“The in-person presentations to the committee were comprised of business lobby groups, worker advocacy groups, labour unions, and internal government departments. The business groups came into the consultations swinging,” Doyle explained. “There was a lot of fear mongering. The lack of compassion or consideration for how poverty wages harm the most marginalized workers was repulsive. They spoke about workers as if they were just part of their inventory, like tables or menus. Just another expense line in their budget.”

“Keeping the minimum wage linked to CPI was another focus, which is a reasonable argument if minimum wage was close to the cost of living. Connecting CPI to minimum wage without an immediate increase would mean we wouldn’t reach $15 an hour until 2030. The employer groups’ compromise to help workers while also not jeopardizing local business was to increase the provincial personal tax exemption threshold. This ‘solution’ meant that the province would lose millions of dollars each year, but would completely take away the responsibility of employers to have to pay their staff a living wage.”

The millions of dollars mentioned were from figures compiled by the Department of Finance to show that increasing the Low Income Tax Reduction threshold would cost the province $109 million—a move the department concluded “would transfer cost from employers to government.”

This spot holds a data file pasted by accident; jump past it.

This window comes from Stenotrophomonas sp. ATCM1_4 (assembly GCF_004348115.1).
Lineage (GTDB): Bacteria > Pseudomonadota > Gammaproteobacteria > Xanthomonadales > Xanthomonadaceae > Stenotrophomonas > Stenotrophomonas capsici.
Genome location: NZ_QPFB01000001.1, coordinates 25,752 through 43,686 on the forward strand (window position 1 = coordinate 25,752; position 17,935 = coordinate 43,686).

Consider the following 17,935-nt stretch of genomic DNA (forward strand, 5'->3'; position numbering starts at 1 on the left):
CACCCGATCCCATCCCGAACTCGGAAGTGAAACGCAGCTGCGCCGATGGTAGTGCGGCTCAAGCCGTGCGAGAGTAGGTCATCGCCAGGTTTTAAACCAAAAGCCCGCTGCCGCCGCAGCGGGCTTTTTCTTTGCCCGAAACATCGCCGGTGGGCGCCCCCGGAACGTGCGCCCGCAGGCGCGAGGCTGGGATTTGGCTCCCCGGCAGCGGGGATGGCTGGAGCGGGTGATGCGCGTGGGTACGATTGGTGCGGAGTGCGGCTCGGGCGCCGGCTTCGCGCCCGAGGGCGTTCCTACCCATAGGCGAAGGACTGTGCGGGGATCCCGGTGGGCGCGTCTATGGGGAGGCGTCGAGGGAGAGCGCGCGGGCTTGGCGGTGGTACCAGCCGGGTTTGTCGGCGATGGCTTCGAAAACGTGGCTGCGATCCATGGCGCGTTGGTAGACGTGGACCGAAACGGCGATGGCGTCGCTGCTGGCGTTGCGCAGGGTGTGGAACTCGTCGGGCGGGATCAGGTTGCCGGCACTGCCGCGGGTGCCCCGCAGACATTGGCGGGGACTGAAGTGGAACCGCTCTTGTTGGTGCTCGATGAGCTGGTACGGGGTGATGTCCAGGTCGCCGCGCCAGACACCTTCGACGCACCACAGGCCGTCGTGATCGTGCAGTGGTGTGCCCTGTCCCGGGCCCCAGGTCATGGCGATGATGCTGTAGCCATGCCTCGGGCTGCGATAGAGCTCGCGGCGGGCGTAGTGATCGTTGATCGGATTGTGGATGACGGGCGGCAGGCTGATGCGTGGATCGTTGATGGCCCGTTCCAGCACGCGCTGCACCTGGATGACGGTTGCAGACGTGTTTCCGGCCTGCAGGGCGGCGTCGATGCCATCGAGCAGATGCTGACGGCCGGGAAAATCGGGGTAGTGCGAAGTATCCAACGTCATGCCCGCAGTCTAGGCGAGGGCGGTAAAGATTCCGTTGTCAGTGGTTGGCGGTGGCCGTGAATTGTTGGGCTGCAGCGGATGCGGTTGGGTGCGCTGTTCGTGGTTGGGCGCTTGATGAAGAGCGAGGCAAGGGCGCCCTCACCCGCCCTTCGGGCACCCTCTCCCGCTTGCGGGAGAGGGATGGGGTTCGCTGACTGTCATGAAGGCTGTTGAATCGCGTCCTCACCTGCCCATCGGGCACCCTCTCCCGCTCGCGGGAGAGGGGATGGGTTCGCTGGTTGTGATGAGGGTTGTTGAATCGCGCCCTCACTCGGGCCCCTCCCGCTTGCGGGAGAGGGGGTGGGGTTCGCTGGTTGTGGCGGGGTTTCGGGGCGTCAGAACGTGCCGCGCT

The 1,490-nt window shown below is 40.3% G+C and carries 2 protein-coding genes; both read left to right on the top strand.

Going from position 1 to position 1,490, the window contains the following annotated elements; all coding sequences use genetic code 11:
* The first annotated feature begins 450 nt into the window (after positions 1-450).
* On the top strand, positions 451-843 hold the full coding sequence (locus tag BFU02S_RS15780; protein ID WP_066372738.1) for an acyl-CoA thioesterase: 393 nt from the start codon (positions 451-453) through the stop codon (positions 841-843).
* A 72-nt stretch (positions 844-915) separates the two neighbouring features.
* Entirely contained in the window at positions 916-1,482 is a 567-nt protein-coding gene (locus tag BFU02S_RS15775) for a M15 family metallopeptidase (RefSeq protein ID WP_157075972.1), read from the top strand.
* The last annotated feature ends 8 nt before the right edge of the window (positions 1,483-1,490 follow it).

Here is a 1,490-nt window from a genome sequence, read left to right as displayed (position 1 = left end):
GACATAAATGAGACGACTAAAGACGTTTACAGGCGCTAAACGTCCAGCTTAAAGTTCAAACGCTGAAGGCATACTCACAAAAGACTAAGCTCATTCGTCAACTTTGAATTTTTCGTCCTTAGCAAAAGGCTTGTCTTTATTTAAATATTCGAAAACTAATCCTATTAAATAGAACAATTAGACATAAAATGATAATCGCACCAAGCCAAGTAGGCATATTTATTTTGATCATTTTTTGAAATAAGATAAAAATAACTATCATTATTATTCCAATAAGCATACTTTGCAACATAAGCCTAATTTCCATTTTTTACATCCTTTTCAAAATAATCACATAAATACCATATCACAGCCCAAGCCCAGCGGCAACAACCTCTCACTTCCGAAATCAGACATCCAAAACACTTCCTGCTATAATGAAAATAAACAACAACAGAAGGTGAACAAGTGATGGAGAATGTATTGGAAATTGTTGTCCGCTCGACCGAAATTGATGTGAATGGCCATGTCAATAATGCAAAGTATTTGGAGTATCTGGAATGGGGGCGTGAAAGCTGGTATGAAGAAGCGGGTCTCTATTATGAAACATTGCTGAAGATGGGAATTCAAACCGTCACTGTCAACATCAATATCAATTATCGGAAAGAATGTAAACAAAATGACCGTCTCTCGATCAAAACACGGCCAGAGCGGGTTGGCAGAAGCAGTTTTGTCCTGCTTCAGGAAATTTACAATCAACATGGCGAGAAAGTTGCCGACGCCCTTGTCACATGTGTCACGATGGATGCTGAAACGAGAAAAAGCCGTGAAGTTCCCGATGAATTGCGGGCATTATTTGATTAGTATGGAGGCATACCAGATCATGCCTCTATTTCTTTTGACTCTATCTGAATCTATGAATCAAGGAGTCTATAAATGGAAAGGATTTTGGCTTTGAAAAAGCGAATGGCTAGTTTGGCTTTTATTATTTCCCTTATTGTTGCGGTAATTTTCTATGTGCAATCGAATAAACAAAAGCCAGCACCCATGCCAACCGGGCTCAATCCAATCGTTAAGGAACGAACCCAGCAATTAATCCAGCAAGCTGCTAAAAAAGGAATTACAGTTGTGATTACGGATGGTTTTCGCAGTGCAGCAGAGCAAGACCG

The Dangerous Depoliticization of Food Insecurity

Undermining public processes that have direct affects on residents’ income is one way that food retailers in Canada influence food insecurity by keeping workers impoverished. Incessantly lobbying governments to keep wages low undermines food access.

“The personal stories of workers were cut out of the final report because, I was told, it ‘would make the report too long,’” Alley Doyle explained to the Independent. “Despite being the backbone of our economy, workers are dismissed as being unknowledgeable, incompetent and incapable of taking any leadership in a political role or otherwise. The Minimum Wage Review exemplified this despite my best efforts—the whole process was ineffective and exhausting for everyone involved.”